Chicago Joe's Tea Room, LLC v. Village of Broadview, No. 16-1989 (7th Cir. 2018)

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Justia Opinion Summary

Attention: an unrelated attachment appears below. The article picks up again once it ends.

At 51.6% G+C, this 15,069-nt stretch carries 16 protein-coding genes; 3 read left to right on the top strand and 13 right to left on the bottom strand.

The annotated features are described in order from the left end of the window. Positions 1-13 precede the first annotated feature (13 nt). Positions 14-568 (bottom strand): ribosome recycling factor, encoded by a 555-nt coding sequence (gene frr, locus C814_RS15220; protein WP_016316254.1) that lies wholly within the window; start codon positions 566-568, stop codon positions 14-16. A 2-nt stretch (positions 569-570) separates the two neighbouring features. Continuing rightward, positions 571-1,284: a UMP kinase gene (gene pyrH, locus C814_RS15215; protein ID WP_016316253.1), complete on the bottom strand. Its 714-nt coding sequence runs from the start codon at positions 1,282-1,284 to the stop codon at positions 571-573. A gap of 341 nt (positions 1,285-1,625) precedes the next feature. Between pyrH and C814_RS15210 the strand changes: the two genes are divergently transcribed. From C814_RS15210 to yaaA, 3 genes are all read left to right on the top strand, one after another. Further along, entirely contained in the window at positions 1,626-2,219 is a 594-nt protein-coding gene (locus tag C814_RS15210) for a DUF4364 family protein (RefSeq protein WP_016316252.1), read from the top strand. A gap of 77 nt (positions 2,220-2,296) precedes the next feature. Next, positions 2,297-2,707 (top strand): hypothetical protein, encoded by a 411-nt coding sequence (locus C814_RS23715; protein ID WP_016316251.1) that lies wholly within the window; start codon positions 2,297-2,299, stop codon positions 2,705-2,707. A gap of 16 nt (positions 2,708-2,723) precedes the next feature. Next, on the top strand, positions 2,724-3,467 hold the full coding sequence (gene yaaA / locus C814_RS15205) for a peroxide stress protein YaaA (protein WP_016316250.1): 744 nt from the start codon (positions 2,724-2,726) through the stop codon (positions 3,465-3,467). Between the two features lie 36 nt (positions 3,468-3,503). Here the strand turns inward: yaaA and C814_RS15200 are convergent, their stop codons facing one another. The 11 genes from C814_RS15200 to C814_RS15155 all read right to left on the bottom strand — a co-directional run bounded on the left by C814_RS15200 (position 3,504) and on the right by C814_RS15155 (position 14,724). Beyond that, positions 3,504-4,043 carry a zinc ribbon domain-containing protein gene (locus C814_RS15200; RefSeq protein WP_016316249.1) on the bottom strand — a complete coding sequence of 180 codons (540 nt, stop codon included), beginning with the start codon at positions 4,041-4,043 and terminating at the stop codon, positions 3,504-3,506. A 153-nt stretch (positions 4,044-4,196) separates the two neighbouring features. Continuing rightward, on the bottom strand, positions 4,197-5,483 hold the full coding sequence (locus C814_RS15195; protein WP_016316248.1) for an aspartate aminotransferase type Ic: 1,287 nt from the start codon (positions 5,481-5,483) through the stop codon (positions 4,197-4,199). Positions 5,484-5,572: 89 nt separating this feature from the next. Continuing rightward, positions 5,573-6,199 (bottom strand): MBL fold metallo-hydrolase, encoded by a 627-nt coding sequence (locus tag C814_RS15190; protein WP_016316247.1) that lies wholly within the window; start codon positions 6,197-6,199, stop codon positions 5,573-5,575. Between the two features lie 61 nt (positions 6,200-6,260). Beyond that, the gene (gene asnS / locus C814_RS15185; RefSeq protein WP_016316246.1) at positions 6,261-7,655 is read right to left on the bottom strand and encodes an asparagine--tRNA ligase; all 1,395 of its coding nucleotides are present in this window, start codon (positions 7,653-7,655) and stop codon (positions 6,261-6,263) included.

In 2006 Conway contracted to sell land in Broadview to Donahue, who assigned the contract to Chicago Joe’s Tea Room, LLC. Chicago Joe’s sole manager applied for the required special-use permit. Broadview denied the application in 2007. The land sale contract never closed and the planned strip club never opened. The LLC and Conway filed suit in 2007 alleging that Broadview violated the First Amendment. Broadview amended its ordinances multiple times during the lawsuit. One amendment led District Judge Gottschall, to conclude that Broadview’s amendment to its adult-use setback ordinance was “aimed solely at Chicago Joe’s.” After the case was transferred to Judge Lee, the parties litigated renewed summary judgment motions. Judge Lee granted Broadview summary judgment on Chicago Joe’s declaratory judgment and injunction claims, but denied summary judgment on the damages claim. The Seventh Circuit concluded that the claim for injunctive relief that established interlocutory appellate jurisdiction is actually moot, and affirmed its dismissal. At every stage of the process, Chicago Joe’s has proposed a use of property prohibited by then-current local law, so it has no vested rights. Since 2007, Chicago Joe’s has proposed to use the property in a way prohibited by Illinois statute, without challenging that statute.